One McLean County Board member says she hopes the Enbridge oil pipeline through central Illinois can be made more secure. Victoria Harris is urging county staff to study external leak monitors and anything else that has promise.

Enbridge periodically tests the insides of pipelines using robots. But, the company has not installed external leak detectors.

Harris says it is an easy retrofit.

But, industry representatives dispute that.

Radioactive Container Missing

Oct 20, 2015

Authorities are searching for a missing radioactive container in Illinois and Indiana. A southern Illinois logging company reported Friday that it wasn't able to locate a ``radioactive well logging source holder,'' which was last known to be in a company vehicle. The device owned by Wayne County Well Surveys Inc. of Fairfield is silver, measures about 12 inches tall and 14 inches in diameter, and weighs about 75 pounds. It's part of a larger tool used to assess geological formations in oil, gas, groundwater, mineral, and geothermal exploration.

Michael Brown / Ecology Action Center

The Ecology Action Center's Michael Brown plays "Can It Be Recycled" with WGLT's Mike McCurdy and listeners. Just what do you do with a Lava Lamp? Find out as Michael and Mike also talk about this weekend's household hazardous waste collection event.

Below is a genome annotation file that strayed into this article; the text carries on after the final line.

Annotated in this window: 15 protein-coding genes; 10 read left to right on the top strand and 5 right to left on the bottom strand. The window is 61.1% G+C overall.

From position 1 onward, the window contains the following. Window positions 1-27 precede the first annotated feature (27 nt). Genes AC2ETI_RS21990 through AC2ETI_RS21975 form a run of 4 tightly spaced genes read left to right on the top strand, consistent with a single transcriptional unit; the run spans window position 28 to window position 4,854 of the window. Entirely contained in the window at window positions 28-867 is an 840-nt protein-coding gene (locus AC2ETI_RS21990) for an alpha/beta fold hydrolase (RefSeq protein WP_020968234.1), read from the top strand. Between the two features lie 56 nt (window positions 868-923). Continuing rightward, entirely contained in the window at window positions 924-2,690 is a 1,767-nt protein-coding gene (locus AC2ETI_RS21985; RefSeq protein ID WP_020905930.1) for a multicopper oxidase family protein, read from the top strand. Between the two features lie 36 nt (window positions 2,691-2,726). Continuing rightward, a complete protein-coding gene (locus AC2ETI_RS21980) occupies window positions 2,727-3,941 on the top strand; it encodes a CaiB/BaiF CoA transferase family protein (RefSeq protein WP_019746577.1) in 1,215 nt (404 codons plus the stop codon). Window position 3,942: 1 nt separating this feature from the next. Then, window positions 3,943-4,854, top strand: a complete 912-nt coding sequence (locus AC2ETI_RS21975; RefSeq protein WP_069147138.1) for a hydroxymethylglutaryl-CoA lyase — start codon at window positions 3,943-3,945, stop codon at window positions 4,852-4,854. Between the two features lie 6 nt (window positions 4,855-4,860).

New Rules On Old Tires

Oct 12, 2015

The Illinois Pollution Control Board has issued new rules about how to handle used tires. State officials say the rules will apply to operators of tire disposal and storage sites and facilities that retread, stamp and die-cut tires. The rules are meant to protect from tire fires and breeding of disease-carrying mosquitoes from standing water in tires. The rules will require operators to change the way they store used tires both indoors and outdoors. The rules also will give emergency responders easier access to tire piles in case there's a fire or other emergency.

Future Of Solar Power Bright

Oct 7, 2015
StraightUp Solar/straightupsolar.com

As politicians stake out their most advantageous positions on Barack Obama's Clean Power Plan to reduce carbon pollution from power plants, some are staking out the most profitable positions. That includes coal mine owners, oil companies, and those interested in solar power. WGLT's Jim Browne has more with Shannon Fulton of StraightUp Solar in Bloomington, who is also President of the Illinois Solar Energy Association.

Puny Pumpkin Crop

Oct 6, 2015

Crop experts say there should be enough pumpkins for Halloween, but that supplies of canned pumpkin could be scarce by Thanksgiving. Illinois is the country's top pumpkin-producing state. Mohammad Babadoost is a plant pathology professor at the University of Illinois. He says ``we'll have a pumpkin for everybody'' for Halloween, but cautions that canned pumpkin could run low by Nov. 26's Thanksgiving holiday. He says he'd ``buy it whenever it comes to the store.'' Meanwhile the large canned pumpkin manufacturer Libby says yields in Illinois appear to be less than anticipated this year.